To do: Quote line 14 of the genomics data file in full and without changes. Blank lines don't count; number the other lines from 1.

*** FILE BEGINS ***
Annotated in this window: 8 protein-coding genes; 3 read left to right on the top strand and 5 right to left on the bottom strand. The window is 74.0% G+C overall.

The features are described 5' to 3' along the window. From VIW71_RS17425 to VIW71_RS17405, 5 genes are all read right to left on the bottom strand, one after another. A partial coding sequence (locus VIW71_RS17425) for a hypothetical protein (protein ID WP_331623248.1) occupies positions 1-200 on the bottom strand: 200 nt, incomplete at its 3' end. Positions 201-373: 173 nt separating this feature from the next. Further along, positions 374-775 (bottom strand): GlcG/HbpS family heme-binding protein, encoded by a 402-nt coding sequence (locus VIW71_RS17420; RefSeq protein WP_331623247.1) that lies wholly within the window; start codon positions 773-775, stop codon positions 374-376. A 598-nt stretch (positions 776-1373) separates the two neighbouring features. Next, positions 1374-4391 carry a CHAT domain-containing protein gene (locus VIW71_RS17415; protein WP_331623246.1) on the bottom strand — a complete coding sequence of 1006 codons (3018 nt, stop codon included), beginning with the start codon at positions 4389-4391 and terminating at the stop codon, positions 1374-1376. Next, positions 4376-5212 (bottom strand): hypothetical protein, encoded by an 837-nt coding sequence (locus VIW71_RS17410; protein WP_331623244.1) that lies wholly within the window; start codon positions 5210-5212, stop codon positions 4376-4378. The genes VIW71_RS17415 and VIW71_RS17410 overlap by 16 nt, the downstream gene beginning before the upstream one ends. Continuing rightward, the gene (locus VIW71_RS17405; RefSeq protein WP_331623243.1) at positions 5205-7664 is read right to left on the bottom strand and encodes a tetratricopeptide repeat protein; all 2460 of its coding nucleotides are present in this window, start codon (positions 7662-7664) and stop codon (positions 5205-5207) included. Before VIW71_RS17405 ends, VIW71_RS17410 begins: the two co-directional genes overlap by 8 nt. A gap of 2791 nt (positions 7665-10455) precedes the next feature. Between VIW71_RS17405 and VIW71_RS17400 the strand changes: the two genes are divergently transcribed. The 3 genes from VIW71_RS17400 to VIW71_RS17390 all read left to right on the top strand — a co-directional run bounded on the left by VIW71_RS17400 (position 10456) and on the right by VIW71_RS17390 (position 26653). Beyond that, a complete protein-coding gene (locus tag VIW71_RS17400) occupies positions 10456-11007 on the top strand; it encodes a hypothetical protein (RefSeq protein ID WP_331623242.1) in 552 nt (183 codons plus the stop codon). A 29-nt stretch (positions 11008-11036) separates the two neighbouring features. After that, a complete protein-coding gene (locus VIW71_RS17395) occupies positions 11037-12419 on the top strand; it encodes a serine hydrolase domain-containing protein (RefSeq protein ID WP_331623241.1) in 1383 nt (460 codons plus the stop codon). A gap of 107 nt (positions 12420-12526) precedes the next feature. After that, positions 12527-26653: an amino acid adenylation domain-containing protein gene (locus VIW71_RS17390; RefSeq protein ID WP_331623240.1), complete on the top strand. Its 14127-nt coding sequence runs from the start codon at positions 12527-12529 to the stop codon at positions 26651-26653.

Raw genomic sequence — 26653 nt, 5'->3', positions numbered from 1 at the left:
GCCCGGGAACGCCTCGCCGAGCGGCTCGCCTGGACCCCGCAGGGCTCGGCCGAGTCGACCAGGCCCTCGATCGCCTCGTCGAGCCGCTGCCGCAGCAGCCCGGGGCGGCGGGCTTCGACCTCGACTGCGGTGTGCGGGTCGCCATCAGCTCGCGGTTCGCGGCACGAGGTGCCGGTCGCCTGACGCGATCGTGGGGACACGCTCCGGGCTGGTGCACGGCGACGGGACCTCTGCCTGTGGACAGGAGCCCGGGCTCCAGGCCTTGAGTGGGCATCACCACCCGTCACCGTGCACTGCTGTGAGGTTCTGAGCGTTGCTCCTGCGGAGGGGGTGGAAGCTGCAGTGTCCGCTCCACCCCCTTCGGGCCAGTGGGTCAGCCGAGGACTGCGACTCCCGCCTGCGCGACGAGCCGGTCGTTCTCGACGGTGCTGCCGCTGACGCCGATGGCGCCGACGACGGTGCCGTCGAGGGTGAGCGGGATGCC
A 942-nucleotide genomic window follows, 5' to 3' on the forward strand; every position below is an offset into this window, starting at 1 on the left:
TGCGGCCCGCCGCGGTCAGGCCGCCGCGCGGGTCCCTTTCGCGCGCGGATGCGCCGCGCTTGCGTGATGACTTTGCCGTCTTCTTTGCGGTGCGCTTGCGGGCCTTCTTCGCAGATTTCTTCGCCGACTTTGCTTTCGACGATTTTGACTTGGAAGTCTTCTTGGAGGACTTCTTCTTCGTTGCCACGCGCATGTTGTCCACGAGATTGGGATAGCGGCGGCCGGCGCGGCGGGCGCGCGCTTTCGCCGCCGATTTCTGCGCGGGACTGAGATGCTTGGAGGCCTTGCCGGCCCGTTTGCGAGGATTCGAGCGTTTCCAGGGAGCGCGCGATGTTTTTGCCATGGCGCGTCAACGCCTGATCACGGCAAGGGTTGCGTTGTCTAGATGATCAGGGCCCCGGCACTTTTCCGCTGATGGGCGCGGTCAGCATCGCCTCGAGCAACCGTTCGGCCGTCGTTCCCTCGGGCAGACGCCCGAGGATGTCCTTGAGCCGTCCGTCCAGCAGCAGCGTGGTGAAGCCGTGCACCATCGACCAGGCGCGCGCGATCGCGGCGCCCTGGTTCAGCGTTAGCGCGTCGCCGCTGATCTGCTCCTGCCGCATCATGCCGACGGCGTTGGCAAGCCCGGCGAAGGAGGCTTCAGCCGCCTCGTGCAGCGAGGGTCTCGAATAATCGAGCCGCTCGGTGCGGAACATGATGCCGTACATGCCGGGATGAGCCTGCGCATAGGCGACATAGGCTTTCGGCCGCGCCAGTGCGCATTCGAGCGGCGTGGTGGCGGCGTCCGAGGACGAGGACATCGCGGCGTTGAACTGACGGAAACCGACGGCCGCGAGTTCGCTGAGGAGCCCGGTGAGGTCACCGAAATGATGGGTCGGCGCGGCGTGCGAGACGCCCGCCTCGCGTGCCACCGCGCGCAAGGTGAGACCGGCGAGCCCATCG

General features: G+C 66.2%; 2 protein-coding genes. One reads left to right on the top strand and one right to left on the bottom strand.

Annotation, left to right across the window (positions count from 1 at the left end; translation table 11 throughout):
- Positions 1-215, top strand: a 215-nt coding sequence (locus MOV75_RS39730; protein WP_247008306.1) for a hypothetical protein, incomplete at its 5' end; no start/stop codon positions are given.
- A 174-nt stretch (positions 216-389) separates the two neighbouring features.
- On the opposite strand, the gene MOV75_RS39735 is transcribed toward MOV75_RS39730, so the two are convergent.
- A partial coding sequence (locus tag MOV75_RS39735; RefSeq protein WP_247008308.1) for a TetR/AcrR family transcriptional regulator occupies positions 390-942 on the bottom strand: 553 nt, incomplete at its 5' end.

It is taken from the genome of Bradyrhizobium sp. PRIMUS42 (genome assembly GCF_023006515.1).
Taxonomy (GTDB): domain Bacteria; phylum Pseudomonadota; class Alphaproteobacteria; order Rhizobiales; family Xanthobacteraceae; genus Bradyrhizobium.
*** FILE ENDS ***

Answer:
Taxonomy (GTDB): domain Bacteria; phylum Pseudomonadota; class Alphaproteobacteria; order Rhizobiales; family Xanthobacteraceae; genus Bradyrhizobium.